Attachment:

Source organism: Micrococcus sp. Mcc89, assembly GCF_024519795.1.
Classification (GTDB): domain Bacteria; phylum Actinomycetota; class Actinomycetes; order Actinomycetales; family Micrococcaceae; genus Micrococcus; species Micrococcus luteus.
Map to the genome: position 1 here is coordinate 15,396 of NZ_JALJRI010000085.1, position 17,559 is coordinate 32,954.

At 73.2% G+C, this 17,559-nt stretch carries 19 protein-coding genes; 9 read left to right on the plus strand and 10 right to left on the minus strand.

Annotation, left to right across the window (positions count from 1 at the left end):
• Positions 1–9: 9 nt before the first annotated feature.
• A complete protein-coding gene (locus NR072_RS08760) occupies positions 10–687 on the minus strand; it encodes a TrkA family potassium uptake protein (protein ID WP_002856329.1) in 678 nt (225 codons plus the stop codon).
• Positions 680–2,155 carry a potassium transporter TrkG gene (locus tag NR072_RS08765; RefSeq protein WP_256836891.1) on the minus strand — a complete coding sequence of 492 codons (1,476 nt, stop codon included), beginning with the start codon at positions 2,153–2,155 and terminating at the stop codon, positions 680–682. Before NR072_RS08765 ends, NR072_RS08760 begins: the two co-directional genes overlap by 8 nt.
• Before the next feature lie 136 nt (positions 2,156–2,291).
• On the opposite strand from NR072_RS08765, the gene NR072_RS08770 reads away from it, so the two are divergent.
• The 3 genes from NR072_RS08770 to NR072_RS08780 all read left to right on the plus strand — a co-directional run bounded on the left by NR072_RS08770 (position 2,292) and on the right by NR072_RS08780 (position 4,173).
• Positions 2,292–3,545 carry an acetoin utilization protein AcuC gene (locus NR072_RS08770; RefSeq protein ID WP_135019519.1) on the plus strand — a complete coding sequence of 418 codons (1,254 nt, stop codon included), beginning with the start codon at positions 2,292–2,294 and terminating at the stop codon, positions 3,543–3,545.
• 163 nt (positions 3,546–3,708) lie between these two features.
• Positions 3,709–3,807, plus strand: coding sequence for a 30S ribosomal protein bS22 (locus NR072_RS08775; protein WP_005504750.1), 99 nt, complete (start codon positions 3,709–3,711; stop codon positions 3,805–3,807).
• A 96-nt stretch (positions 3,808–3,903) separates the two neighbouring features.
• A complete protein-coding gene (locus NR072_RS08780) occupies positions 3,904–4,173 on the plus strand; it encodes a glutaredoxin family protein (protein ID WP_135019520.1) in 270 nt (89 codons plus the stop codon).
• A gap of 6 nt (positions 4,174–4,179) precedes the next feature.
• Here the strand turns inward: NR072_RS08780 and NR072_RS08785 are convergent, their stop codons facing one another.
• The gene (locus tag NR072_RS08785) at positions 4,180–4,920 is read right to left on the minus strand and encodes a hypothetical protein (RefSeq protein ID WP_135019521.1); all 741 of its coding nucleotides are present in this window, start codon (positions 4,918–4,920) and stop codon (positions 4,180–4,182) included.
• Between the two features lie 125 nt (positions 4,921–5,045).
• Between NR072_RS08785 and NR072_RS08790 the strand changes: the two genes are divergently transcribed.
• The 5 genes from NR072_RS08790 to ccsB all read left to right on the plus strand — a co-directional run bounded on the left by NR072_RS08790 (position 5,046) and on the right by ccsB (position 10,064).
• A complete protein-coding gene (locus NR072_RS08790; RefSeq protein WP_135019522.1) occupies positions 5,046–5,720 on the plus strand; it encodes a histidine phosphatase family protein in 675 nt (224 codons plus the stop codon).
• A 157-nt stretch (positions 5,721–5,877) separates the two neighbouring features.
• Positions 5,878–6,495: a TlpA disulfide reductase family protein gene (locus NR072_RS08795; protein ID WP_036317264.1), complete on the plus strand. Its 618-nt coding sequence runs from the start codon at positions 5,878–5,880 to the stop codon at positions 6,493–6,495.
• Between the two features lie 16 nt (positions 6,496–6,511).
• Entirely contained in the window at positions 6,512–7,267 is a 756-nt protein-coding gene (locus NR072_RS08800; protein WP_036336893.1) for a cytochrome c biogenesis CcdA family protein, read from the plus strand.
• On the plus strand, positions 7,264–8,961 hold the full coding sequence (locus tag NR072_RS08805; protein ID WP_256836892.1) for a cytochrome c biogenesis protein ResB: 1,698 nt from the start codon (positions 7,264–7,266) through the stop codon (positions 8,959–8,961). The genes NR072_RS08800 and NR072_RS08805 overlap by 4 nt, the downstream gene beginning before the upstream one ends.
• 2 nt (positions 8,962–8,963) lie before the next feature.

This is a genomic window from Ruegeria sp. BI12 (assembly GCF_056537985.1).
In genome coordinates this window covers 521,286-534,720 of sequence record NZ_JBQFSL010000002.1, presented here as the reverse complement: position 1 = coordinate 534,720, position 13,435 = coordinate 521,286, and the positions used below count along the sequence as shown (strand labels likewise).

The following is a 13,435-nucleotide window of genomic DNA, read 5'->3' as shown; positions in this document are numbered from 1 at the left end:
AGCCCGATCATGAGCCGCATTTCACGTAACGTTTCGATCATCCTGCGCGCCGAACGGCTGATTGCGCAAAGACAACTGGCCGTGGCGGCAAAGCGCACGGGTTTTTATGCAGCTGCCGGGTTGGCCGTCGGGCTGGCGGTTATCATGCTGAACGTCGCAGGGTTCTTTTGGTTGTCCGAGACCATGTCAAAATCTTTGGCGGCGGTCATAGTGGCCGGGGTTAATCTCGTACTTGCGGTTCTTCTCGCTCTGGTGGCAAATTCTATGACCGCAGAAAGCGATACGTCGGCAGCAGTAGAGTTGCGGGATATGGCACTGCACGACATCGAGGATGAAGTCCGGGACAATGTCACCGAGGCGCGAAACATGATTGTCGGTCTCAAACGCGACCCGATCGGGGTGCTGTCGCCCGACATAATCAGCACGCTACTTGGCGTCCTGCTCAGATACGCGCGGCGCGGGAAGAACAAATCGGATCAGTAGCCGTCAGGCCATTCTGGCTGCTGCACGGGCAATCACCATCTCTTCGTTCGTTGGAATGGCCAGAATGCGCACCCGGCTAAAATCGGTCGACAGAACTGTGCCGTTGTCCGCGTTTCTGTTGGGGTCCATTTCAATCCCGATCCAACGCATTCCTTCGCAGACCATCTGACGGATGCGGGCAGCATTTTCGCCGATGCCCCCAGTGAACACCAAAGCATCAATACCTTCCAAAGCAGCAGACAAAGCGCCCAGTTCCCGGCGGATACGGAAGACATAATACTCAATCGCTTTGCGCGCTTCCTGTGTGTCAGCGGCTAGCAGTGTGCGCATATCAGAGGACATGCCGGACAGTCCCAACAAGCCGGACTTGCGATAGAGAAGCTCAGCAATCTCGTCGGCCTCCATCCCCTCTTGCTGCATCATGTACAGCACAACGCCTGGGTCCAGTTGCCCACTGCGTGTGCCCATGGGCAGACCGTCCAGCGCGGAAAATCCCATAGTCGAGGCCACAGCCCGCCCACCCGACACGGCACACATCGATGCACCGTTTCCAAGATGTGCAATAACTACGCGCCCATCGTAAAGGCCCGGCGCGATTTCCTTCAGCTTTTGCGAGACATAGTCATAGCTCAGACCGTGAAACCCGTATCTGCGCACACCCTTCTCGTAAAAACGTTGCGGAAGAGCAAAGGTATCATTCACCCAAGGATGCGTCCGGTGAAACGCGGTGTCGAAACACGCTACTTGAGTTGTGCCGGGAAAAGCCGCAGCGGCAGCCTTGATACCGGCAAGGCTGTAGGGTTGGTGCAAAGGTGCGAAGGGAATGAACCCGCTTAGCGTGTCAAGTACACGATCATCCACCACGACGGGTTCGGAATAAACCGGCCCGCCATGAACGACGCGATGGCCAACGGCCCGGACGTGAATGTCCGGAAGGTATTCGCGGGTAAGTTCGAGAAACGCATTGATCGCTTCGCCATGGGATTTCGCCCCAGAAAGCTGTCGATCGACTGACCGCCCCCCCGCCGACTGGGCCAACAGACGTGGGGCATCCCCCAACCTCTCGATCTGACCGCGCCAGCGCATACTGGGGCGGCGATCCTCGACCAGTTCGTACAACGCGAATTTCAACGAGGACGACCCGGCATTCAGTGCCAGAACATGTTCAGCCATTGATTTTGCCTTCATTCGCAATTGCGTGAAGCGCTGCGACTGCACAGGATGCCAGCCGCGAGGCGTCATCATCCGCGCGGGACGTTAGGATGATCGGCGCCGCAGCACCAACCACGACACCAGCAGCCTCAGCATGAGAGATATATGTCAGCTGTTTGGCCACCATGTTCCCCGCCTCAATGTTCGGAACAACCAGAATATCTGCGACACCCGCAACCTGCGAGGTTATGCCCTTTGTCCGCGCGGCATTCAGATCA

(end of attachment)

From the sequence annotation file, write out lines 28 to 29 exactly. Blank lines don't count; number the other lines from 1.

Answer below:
• On the plus strand, positions 7,264–8,961 hold the full coding sequence (locus tag NR072_RS08805; protein ID WP_256836892.1) for a cytochrome c biogenesis protein ResB: 1,698 nt from the start codon (positions 7,264–7,266) through the stop codon (positions 8,959–8,961). The genes NR072_RS08800 and NR072_RS08805 overlap by 4 nt, the downstream gene beginning before the upstream one ends.
• 2 nt (positions 8,962–8,963) lie before the next feature.